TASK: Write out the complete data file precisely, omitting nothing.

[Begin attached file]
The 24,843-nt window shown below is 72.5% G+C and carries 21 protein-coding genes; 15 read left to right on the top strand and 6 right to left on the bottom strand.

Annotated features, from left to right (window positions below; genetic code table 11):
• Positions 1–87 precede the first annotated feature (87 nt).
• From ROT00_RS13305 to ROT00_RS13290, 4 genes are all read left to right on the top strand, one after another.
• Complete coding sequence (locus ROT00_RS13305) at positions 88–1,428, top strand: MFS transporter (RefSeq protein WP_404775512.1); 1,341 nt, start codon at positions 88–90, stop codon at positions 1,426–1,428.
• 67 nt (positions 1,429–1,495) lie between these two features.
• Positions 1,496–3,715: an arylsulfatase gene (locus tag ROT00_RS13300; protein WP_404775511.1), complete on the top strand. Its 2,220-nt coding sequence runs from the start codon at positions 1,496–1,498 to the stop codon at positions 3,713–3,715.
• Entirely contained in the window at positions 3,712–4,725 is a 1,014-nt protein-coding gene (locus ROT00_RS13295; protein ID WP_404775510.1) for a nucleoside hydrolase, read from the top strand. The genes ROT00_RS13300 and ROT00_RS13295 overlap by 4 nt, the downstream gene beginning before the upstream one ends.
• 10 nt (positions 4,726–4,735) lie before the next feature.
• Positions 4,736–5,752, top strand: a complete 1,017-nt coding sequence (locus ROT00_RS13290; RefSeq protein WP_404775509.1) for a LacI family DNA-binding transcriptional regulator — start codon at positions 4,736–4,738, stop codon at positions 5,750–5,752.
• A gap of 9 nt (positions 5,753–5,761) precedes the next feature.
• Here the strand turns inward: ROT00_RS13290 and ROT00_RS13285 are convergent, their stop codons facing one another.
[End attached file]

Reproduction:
The 24,843-nt window shown below is 72.5% G+C and carries 21 protein-coding genes; 15 read left to right on the top strand and 6 right to left on the bottom strand.

Annotated features, from left to right (window positions below; genetic code table 11):
• Positions 1–87 precede the first annotated feature (87 nt).
• From ROT00_RS13305 to ROT00_RS13290, 4 genes are all read left to right on the top strand, one after another.
• Complete coding sequence (locus ROT00_RS13305) at positions 88–1,428, top strand: MFS transporter (RefSeq protein WP_404775512.1); 1,341 nt, start codon at positions 88–90, stop codon at positions 1,426–1,428.
• 67 nt (positions 1,429–1,495) lie between these two features.
• Positions 1,496–3,715: an arylsulfatase gene (locus tag ROT00_RS13300; protein WP_404775511.1), complete on the top strand. Its 2,220-nt coding sequence runs from the start codon at positions 1,496–1,498 to the stop codon at positions 3,713–3,715.
• Entirely contained in the window at positions 3,712–4,725 is a 1,014-nt protein-coding gene (locus ROT00_RS13295; protein ID WP_404775510.1) for a nucleoside hydrolase, read from the top strand. The genes ROT00_RS13300 and ROT00_RS13295 overlap by 4 nt, the downstream gene beginning before the upstream one ends.
• 10 nt (positions 4,726–4,735) lie before the next feature.
• Positions 4,736–5,752, top strand: a complete 1,017-nt coding sequence (locus ROT00_RS13290; RefSeq protein WP_404775509.1) for a LacI family DNA-binding transcriptional regulator — start codon at positions 4,736–4,738, stop codon at positions 5,750–5,752.
• A gap of 9 nt (positions 5,753–5,761) precedes the next feature.
• Here the strand turns inward: ROT00_RS13290 and ROT00_RS13285 are convergent, their stop codons facing one another.